How did the British Prime Minister fall for Hitler?

  Chamberlain somewhat sympathized with Germany’s injustice at the Treaty of Versailles, interpreting Germany’s expanding self as Germany’s aim to restore pre-World War I borders. In the face of Chamberlain’s ambiguous emotions, Hitler was also very good at arousing his guilt, and used this to bargain in “diplomatic negotiations”.    There is always an ironic side to the history of
  ignorant “vigilance” of compassion .
Hitler was nominated for the 1939 Nobel Peace Prize under the nomination of Swedish MP Eric Brandt.
   Hitler was nominated because he signed the Munich Agreement with France and Great Britain in 1938. At the same time Hitler was nominated, British Prime Minister Chamberlain was also “honored” to be a candidate for the Nobel Peace Prize.
   At the beginning, Hitler relied on the promise of “We will tear up the “Versailles Peace Treaty” that drove us to hell, we will stand on the stage of the world again, and we will make those robbers who oppress us and divide our country regret. German power.
   However, when he first came to power, Hitler called for “peaceful cooperation” with Britain, France and other countries, and suggested to sign a “non-aggression pact” together. “, Germany is willing to disband the entire army.
   In 1935, Hitler even specially issued a “peace speech”, which made a hype about the vision of “the West without war”. Therefore, Western newspapers once thought that the “dangerous element” Hitler’s prodigal son turned back and applauded him.
   But they didn’t know that Hitler said to his confidants in private: “You can talk about peace with your mouth, and think about war in your heart.” Facts have proved that Hitler’s series of measures to promote peace were only released to secretly promote war. Smoke bomb.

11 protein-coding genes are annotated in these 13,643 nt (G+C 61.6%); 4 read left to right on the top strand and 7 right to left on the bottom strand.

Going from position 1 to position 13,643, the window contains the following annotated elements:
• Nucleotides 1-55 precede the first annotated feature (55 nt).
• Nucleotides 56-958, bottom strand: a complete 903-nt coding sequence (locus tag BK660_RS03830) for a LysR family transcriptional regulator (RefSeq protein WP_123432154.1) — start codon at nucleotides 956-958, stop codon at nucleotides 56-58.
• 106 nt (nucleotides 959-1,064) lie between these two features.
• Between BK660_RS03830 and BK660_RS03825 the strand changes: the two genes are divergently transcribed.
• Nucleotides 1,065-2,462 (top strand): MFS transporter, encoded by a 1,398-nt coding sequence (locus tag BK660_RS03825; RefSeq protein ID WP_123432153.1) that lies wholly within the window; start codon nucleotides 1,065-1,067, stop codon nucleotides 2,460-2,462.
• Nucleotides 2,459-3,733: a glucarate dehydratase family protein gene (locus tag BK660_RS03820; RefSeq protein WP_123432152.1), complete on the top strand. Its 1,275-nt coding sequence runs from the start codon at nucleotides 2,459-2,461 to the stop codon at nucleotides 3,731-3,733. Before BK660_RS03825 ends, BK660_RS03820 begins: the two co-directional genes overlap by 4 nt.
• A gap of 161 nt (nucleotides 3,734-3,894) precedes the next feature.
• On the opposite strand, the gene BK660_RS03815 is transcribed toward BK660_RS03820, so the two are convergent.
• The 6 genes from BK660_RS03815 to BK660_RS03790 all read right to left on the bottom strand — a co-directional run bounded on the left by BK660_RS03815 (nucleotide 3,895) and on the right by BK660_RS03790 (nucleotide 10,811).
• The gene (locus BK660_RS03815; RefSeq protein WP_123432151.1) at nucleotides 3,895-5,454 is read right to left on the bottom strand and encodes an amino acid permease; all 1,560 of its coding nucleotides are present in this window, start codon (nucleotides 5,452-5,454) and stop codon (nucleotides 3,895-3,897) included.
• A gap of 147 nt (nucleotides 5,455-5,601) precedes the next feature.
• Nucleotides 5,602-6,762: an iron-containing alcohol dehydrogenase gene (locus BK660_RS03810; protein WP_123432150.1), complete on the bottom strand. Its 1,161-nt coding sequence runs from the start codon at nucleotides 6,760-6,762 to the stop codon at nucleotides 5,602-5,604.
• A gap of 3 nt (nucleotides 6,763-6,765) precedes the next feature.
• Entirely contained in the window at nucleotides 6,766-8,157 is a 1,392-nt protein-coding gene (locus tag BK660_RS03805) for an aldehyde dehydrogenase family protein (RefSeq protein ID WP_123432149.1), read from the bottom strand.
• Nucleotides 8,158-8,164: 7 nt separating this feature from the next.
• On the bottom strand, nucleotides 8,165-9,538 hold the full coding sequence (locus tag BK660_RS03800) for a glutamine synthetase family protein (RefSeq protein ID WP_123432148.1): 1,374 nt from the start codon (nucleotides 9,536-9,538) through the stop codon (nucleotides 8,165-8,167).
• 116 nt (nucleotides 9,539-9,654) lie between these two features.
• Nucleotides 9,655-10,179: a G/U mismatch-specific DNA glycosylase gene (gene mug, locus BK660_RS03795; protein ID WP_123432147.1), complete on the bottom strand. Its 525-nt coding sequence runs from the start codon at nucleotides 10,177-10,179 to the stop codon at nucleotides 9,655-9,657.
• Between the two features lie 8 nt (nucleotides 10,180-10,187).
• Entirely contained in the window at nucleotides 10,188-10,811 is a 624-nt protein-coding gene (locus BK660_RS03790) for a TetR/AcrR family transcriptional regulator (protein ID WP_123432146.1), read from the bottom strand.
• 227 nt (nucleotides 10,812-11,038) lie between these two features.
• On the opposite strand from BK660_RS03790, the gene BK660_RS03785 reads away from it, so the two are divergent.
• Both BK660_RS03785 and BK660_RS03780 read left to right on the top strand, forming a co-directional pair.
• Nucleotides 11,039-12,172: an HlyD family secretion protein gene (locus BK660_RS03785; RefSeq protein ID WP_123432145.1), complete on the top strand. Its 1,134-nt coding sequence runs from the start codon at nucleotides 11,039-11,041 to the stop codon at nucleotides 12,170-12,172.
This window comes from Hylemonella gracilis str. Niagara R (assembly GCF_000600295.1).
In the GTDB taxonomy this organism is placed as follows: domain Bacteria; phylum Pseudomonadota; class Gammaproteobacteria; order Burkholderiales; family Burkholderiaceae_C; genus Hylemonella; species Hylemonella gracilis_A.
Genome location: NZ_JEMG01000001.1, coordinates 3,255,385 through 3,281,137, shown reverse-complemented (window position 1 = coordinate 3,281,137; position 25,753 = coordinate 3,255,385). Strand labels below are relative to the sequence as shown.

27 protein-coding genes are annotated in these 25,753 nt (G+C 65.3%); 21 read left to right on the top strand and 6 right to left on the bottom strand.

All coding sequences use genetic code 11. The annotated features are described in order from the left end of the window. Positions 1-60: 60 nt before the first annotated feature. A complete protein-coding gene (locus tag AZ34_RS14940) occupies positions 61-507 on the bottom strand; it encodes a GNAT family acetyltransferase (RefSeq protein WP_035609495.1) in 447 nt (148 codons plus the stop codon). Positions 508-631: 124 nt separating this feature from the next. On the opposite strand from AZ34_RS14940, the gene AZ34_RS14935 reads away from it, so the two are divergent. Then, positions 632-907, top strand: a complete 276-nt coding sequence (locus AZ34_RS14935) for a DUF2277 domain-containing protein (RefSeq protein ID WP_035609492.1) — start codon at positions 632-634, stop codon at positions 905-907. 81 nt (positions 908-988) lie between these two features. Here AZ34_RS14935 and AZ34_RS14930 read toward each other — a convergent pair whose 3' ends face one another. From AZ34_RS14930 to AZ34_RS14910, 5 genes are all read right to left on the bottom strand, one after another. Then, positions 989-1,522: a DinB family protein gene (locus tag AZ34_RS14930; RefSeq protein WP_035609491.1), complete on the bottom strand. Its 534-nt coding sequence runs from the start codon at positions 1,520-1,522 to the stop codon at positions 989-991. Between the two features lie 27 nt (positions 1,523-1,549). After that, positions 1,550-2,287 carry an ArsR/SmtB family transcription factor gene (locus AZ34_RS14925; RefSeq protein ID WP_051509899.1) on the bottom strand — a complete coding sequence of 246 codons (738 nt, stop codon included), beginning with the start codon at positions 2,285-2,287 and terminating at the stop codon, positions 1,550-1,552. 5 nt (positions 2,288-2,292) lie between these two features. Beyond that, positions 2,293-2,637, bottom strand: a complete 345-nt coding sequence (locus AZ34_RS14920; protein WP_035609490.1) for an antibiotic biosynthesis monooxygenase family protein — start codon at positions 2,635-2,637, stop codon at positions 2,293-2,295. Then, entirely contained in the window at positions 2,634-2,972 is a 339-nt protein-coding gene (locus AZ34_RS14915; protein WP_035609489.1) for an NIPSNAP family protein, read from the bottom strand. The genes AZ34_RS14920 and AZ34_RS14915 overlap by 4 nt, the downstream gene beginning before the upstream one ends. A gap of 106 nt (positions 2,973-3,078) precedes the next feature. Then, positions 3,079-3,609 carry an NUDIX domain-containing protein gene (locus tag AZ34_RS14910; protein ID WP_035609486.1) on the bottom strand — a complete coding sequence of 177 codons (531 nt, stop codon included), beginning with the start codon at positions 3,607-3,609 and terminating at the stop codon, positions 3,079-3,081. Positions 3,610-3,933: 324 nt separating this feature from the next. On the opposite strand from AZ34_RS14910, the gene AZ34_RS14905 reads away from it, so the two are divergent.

Under the bewitchment of Hitler, Chamberlain once believed that Hitler was sincere in peace, and believed that Britain and Germany had fundamentally the same interests in peace.
   At the same time, Chamberlain sympathized to a certain extent with Germany’s injustice in the Treaty of Versailles, interpreting Germany’s expanding self as Germany’s aim to restore pre-World War I borders. When the German von Kleist warned Chamberlain that Hitler was “the only true extremist”, Chamberlain dismissed it as a slander against Hitler.
   In the face of Chamberlain’s ambiguous emotions, Hitler was also very good at arousing his guilt, and used this to bargain in “diplomatic negotiations”.
   Chamberlain once pressed Hitler face to face: “You say 3 million Sudeten Germans must be brought into Germany, are you satisfied with that? Don’t you want more? I ask because many people think that’s not all , think you want to dismember Czechoslovakia.”
   Hitler replied, of course he didn’t want many Czechs, but the Soviet Union would use the Czechs to threaten Germany’s security, so the disintegration of the Czechoslovakia would be of great benefit to Germany’s security.
   In fact, Chamberlain is not a special case of sympathy for Germany after the First World War, and this sentiment is generally permeated in the United Kingdom. When German troops marched into the Rhine to retake the area in 1936, British public opinion was unusually calm. At the same time, when Italy invaded Ethiopia, British public opinion was in an uproar.
   In the face of Hitler’s continuous challenges to the Versailles Treaty, the British, to some extent, regarded it as Germany fighting for its rightful rights and gave it an understanding.
  Mistakes Repeatedly: From Balance of Power to Appeasement
   Beginning with the “Glorious Isolation Policy” of the late 19th century, Britain has been trying to maintain a “balance of power” on the European continent, in which it played the role of “fisherman”.
   In the 20 years after the First World War, due to the aftermath of the war and the heavy damage of the world economic crisis, the afterglow of the British Empire has become increasingly dim. This balance of power is therefore crucial to maintaining Britain’s crumbling “hegemony” status.
   Before the First World War, Britain could reap the benefits of the fisherman by provoking the relationship between France and Germany’s old enemies. But since then, the Treaty of Versailles has established France’s dominance in continental Europe.